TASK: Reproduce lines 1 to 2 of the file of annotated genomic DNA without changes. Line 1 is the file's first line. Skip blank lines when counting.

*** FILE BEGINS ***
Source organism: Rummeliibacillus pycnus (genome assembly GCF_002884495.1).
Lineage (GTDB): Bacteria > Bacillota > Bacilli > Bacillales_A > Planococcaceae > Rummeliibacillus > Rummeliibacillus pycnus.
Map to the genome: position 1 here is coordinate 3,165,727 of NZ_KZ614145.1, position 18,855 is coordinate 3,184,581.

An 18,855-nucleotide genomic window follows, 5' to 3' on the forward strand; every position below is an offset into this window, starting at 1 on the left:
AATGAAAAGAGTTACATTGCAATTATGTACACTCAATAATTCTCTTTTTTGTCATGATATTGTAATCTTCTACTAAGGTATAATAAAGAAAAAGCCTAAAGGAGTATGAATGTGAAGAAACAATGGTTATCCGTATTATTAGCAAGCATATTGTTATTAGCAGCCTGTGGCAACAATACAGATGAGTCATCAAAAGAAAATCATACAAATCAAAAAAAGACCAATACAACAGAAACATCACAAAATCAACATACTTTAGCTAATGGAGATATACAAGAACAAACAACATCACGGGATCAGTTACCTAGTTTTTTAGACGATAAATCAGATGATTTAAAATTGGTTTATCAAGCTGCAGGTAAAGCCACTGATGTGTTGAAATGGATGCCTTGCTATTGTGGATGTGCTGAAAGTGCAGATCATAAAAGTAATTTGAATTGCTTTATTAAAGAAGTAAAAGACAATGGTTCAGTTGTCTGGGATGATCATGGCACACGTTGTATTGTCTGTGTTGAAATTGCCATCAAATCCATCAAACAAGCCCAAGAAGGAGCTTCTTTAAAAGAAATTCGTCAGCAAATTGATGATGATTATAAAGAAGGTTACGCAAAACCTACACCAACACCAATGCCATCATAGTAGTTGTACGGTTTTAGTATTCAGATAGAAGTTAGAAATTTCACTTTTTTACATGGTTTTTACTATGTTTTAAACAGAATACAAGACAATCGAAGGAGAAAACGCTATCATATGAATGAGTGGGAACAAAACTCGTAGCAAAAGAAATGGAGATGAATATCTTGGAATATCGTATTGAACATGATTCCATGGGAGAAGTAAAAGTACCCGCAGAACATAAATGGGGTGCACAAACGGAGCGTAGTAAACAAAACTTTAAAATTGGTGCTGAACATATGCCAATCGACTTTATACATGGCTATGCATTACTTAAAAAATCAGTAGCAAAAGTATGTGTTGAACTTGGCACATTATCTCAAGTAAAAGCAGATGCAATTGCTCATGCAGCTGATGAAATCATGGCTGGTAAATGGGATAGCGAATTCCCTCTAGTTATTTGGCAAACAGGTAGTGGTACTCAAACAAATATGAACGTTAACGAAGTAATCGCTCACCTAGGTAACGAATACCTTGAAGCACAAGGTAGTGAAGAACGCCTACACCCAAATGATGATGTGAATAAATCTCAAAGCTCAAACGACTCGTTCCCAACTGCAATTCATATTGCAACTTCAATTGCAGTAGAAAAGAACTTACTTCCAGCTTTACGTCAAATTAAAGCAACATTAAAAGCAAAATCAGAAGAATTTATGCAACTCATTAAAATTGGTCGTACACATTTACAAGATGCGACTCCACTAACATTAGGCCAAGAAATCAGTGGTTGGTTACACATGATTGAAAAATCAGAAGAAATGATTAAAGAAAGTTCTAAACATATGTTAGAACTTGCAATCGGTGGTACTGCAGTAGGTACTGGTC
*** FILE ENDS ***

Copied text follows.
Source organism: Rummeliibacillus pycnus (genome assembly GCF_002884495.1).
Lineage (GTDB): Bacteria > Bacillota > Bacilli > Bacillales_A > Planococcaceae > Rummeliibacillus > Rummeliibacillus pycnus.